Not every item will soar in value, of course, but the made-to-scale model cars from Dinky Toys, original Star Wars toys from 1977, and comic books published between the 1930s and 1970s have proved lasting bets. A good rule of thumb is to check the price on the front of the comic book — anything originally costing 25¢ and under is probably worth a little something (certainly more than a quarter).
No matter the item, the trick is to keep playthings in mint condition with plastic sleeves and holders, preserving original tags and packaging wherever possible. Then, hold onto them for at least 20 years check here to give the nostalgia-driven market time to work its magic. To track pricing, refer to resources like the Overstreet Comic Book Price Guide or search auction archives to determine what similar items are currently selling for.
Jasper johns art piece.
"Untitled," 1964/65 by Jasper Johns Universal History Archive/Universal Images Group via Getty Images
While most of the items on this here list need to be carefully stashed away in order to accumulate value, fine art is a rare example of a collectible that can be appreciated as it appreciates. The $65 billion global art market check here can encompass any display piece, from paintings to photography to sculpture, with works by living artists such as Jeff Koons, Jasper Johns, Cindy Sherman, and Damien Hirst proving especially popular at the moment.
The tricky thing about fine art is that by definition, most pieces are one of a kind, which makes them simultaneously more valuable and more difficult to value. Ultimately, the market is driven by what buyers are willing to pay for any given piece, although you can get clues by tracking prices at sources like Mutual Art Magazine. The check here Artnet Auction Price Database is another authority.
For beginner investors, your best bet is to buy low in an emerging category instead of trying to get your hands on pieces that are already highly valued (or overvalued) like, say, the Impressionists. Yes, the latter is more bankable, but they're also likely to be too expensive to appreciate much.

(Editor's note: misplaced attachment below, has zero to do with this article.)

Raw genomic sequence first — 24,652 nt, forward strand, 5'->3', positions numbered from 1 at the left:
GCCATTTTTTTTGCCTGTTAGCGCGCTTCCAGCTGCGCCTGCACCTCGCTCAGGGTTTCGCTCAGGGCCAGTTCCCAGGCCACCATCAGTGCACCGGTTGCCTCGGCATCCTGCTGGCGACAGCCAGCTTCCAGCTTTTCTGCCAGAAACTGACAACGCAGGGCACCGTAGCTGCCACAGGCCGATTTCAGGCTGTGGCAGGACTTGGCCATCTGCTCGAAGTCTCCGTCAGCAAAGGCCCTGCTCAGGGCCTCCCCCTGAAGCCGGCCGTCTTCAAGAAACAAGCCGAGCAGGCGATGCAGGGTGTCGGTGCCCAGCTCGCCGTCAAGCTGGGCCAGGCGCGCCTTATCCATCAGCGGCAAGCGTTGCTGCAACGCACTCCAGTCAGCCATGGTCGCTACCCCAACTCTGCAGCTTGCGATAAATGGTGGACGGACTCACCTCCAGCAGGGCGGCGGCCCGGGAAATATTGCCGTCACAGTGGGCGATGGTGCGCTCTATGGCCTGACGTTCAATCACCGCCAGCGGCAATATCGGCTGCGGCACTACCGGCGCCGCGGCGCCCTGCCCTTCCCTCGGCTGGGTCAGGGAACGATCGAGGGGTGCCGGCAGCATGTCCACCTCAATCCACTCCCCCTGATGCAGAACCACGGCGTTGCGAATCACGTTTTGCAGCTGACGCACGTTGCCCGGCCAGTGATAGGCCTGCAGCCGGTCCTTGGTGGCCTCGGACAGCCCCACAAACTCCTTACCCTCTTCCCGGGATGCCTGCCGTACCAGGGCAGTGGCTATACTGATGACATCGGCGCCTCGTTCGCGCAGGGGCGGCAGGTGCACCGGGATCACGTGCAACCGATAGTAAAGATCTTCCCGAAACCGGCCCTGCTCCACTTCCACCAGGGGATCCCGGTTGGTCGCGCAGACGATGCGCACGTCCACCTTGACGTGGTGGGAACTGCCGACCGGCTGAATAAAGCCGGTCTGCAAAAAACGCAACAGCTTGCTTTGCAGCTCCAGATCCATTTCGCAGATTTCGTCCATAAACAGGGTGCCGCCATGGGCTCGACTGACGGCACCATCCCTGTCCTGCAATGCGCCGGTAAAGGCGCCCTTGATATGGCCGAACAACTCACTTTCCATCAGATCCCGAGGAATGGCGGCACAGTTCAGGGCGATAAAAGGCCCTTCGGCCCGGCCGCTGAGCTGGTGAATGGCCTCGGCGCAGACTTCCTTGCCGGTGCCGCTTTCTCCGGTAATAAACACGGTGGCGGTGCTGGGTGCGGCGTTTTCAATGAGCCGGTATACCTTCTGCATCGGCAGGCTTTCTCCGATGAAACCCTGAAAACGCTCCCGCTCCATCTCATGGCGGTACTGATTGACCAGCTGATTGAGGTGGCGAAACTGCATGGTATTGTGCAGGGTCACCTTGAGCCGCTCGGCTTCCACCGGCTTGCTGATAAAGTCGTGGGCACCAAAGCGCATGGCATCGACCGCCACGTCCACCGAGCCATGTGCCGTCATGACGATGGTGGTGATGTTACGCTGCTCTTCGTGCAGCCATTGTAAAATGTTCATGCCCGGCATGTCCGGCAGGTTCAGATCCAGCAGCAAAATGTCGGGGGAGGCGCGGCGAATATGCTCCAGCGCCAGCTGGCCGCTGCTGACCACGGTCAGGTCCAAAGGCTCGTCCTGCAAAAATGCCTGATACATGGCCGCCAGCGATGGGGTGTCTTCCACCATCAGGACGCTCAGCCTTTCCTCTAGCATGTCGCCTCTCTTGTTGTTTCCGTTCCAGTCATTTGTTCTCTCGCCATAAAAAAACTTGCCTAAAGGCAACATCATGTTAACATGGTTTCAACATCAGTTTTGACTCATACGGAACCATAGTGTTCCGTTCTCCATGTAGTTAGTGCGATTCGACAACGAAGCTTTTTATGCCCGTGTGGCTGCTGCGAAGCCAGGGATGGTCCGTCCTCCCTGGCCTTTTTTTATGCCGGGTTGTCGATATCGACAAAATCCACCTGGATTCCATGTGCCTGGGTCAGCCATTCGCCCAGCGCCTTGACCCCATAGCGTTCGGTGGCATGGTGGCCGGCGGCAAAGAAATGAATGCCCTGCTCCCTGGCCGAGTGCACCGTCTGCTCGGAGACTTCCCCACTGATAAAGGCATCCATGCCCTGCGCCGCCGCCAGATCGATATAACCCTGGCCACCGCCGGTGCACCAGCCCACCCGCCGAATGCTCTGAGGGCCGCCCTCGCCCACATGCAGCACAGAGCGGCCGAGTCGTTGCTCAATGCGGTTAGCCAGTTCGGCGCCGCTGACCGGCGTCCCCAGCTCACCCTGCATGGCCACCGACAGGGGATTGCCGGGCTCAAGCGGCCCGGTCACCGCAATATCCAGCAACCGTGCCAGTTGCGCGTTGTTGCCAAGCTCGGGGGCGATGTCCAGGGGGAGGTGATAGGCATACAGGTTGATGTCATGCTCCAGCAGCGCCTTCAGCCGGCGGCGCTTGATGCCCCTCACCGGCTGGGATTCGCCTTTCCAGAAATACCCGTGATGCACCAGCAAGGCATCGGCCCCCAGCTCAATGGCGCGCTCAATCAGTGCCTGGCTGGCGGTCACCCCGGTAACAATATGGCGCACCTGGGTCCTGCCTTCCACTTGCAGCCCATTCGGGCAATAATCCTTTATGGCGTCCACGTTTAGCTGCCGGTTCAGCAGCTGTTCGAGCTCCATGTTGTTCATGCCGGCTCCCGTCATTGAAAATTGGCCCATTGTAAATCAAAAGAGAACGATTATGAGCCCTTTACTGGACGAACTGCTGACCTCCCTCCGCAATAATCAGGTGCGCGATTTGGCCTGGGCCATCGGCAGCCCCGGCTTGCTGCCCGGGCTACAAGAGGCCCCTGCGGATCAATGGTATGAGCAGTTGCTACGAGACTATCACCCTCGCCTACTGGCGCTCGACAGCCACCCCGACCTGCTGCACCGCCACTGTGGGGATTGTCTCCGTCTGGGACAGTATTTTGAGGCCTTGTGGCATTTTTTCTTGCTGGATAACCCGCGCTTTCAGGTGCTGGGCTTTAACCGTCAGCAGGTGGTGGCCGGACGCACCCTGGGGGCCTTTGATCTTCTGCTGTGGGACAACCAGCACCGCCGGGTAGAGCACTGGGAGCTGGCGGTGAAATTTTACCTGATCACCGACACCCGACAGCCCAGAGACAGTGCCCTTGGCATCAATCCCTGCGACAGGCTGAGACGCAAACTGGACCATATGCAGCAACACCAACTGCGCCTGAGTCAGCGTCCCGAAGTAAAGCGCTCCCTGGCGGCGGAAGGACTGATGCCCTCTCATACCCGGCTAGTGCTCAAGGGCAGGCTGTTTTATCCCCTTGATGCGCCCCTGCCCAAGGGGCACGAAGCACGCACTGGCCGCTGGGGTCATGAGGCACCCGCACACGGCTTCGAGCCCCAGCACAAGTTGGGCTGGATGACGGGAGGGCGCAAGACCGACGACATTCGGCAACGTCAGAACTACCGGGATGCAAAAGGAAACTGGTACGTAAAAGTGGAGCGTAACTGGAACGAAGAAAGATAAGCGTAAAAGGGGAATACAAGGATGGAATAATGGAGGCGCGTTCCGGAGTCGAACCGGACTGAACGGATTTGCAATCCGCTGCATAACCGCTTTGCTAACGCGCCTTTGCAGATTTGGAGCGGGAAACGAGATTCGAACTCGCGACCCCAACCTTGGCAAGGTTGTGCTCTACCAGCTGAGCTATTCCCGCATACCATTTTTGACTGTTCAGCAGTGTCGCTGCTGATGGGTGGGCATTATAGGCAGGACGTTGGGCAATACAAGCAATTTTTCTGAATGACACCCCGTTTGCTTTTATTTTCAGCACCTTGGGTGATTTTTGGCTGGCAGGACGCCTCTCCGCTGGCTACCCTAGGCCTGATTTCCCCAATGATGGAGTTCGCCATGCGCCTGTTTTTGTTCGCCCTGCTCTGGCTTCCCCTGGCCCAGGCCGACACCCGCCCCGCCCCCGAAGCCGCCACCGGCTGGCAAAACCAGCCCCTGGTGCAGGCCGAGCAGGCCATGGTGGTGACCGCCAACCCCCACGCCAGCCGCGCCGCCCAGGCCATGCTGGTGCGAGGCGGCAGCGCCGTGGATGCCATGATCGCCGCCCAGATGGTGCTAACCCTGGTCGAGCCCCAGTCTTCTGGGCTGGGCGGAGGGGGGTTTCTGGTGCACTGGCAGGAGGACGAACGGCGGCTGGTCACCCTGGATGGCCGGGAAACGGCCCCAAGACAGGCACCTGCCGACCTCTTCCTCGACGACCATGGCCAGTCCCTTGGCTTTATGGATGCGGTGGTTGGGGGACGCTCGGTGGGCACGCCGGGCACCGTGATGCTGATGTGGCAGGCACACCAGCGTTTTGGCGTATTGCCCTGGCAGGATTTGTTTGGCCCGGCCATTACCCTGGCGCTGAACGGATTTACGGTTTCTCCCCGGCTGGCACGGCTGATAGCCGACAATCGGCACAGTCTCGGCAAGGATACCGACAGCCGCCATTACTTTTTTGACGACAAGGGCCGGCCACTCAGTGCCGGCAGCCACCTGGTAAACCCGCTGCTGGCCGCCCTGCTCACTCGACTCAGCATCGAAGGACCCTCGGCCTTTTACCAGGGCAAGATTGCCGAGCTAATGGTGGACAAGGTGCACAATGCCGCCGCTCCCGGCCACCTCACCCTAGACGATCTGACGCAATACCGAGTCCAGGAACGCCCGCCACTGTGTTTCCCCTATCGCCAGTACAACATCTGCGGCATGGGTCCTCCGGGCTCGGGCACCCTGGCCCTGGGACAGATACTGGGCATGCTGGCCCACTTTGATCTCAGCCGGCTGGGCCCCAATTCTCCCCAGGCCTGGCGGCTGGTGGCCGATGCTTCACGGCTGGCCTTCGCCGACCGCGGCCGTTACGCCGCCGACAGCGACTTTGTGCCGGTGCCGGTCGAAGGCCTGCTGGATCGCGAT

It's also better to collect a first-rate artist in one genre or school, even if they are obscure, rather than a second-rate member of a famous school.
Ebay Sneakers on light blue background.
To combat counterfeits, eBay has its own sneaker-authentication program. eBay
It's safe to say that sneakers are having a bit of a moment: The market was valued at $69 billion in 2021 and is forecasted to reach $113 billion by 2025. But don't expect to be able to turn in your favorite, well-worn kicks for a hefty profit. When it comes to collectible footwear, you're looking for supple leather or fabric uppers, spotless soles, and zero scuffs. In short, you'd be best off if the shoes have never actually touched your feet, let alone been worn outside.
Collectors are partial to brands like Nike, Air Jordans, Yeezys, and Adidas, with limited-edition drops proving especially popular. And valuable: the Nike SB What the Dunk originally cost $120, and now most sellers aren't offering it at a lower price than $10,000.
Prices can be tracked through resources like eBay, GOAT and StockX, and aspiring sneakerheads are advised to start small and follow their own tastes.
Tips on investing in collectibles
Invest in something you love, or that you at least have a vested interest in. That way, even if it never appreciates much in value, it can still bring you joy.
Be aware that unlike much of the financial market, which is regulated by the SEC or FINRA, there's no overarching authority stabilizing prices or protecting consumers when it comes to collectibles. Which means no one to complain to if something goes awry.
Remember that these items don't trade on public markets, making pricing opaque and increasing the risk of being taken advantage of as a new investor.
Have patience. As an asset class, collectibles are pretty illiquid. Markets and demand can be small, and sales can take a long time.
When you do invest, it's crucial to know how to care for your collectibles. Consult an expert about how store your items safely, to retain their condition and value, and don't neglect documentation and insurance. Also, keep your loved ones well-equipped with knowledge about your collection to avoid your treasures ending up in a yard sale for another keen-eyed collector to snap up.
The bottom line
While investing in collectibles can be a great way to diversify your portfolio while exploring your own interests, it does have its drawbacks. As with any asset, there are no guarantees when it comes to appreciation.
And appreciation is all a collectible offers. There's no way to cash in on dividends or collect interest while you're holding the item. The only way to make money off of your collectible is to sell it or borrow against it.
That said, it's an asset class that has immense potential for growth. So if you can find a category of tangibles where your passions overlap with a promising profit opportunity, start curating your own unique collection. It can be an incredibly rewarding experience — in all senses of the word.